The river is paralleled by the Delaware and Raritan Canal for almost three-quarters of its length, and both the Millstone River and parallel canal provide drinking water to large portions of central New Jersey and recreational uses as well.
The Wallkill River, a tributary of the Hudson, drains Lake Mohawk in Sparta, New Jersey, flowing generally northeasterly 88.3 miles to Rondout Creek in New York, just downstream of Sturgeon Pool, near Rosendale, with the combined flows reaching the Hudson at Kingston.
The river is unusual because it flows north between two major south-flowing rivers, the Hudson and the Delaware, and it has the distinction of being a river that drains into a creek, due to being impounded shortly before the Rondout confluence into a small body of water called Sturgeon Pool near Rifton.
The Wallkill River nestles between the main Appalachian Mountains and the New York-New Jersey Highlands, supporting much local agriculture, and is a part of the Great Appalachian Valley.
The Hackensack River is a 45-mile-long river in the U.S. states of New York and New Jersey, emptying into Newark Bay, a back chamber of New York Harbor. The river flows through the suburban area outside New York City just west of the lower Hudson River, which it roughly parallels, separated from it by the New Jersey Palisades, and drains the New Jersey Meadowlands.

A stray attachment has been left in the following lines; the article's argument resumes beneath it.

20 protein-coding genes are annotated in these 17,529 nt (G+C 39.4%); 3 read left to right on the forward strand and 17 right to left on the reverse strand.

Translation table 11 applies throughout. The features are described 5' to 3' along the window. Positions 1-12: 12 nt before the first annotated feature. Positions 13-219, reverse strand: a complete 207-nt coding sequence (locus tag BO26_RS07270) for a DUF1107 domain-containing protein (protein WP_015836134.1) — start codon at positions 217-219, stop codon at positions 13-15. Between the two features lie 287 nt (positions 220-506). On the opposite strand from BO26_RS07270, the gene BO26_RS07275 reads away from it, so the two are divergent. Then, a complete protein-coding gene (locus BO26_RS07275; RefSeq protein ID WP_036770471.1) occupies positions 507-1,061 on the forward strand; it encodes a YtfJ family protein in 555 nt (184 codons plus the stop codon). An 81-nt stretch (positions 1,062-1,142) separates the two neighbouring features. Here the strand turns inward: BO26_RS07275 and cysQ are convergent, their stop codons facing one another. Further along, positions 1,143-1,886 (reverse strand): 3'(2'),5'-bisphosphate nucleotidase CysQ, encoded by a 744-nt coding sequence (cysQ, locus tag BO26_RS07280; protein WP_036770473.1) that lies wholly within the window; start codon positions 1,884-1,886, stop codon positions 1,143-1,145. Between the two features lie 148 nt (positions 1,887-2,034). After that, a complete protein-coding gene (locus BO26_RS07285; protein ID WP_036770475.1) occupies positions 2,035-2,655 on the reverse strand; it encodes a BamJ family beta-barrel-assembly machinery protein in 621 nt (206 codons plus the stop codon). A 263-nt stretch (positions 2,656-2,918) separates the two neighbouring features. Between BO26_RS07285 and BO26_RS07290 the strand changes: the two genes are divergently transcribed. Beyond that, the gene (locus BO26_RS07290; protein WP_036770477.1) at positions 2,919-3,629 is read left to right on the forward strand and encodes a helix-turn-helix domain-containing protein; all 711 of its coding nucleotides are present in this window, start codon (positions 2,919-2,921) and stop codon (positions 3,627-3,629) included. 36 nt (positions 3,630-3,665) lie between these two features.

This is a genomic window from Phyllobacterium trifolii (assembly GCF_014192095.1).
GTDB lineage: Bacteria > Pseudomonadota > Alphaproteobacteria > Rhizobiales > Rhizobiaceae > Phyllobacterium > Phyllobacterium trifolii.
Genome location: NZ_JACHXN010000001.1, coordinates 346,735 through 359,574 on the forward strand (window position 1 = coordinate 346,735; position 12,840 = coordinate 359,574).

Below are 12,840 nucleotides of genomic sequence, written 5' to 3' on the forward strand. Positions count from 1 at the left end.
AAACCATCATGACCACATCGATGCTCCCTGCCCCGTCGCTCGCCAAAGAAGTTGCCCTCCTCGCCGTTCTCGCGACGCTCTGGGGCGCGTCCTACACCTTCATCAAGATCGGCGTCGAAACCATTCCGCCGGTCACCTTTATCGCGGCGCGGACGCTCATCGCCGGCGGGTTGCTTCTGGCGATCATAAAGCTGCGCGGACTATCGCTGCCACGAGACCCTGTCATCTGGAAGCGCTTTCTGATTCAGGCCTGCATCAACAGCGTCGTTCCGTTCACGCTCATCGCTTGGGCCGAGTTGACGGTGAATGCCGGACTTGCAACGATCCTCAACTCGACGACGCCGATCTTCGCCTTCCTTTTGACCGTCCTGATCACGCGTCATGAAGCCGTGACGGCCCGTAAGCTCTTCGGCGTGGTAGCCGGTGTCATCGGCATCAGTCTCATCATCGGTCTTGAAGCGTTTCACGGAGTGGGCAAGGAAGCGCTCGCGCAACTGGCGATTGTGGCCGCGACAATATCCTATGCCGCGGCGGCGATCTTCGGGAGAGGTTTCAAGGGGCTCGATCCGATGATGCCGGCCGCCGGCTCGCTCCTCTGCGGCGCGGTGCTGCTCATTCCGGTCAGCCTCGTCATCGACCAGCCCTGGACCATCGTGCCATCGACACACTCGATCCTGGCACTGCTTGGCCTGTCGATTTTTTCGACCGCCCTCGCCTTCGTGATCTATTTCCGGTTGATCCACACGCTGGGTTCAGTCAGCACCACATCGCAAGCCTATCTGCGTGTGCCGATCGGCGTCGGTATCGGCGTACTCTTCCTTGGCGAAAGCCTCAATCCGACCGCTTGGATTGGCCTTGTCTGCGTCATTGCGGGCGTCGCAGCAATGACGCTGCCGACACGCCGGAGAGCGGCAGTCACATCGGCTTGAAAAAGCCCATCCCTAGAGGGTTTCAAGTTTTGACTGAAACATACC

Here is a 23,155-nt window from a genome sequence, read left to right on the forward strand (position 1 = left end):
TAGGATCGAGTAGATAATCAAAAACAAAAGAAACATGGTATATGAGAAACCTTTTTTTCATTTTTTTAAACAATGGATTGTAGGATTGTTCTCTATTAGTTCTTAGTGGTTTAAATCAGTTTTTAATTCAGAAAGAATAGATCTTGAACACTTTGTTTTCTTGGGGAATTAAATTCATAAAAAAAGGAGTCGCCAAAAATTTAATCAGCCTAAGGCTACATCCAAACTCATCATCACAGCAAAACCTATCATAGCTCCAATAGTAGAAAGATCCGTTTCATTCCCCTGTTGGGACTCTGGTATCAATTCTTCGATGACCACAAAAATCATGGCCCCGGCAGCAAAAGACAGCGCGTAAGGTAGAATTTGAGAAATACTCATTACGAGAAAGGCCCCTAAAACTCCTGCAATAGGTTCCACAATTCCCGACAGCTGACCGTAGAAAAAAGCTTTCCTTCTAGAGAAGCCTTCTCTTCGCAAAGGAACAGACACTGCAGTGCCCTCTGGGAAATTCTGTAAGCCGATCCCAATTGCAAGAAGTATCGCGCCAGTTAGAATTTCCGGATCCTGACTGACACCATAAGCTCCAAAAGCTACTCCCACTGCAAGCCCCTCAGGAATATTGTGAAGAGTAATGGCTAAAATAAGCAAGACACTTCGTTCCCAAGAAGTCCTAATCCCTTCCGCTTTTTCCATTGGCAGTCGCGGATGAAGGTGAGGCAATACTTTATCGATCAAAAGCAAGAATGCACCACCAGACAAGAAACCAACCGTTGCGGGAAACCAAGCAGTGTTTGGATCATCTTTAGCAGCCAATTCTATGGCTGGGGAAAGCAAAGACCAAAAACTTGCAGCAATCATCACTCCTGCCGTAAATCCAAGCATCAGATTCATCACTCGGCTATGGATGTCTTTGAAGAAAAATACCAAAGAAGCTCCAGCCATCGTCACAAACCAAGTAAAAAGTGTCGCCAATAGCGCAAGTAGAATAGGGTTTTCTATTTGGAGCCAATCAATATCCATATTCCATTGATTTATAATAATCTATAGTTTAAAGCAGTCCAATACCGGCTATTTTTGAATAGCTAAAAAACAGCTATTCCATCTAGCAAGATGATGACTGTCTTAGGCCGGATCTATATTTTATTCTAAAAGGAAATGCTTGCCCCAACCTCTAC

The lower river, which is navigable as far as the city of Hackensack, is heavily industrialized and forms a commercial extension of Newark Bay. It once was among the most polluted watercourses in the United States, but it staged a modest revival by the late 2000s.
Lake Hopatcong, located in New Jersey’s northern highlands region, is the largest freshwater body in the state, covering about 4 square miles. The lake was formed by damming and flooding of two ponds, the Great Pond and Little Pond, and the Musconetcong River, its natural outlet.
Once a resort lake for vacationing New Yorkers, it is now a mostly suburban residential lake, situated 30 miles from the Delaware River and 40 miles from Manhattan, New York City, and forms part of the border between Sussex and Morris counties.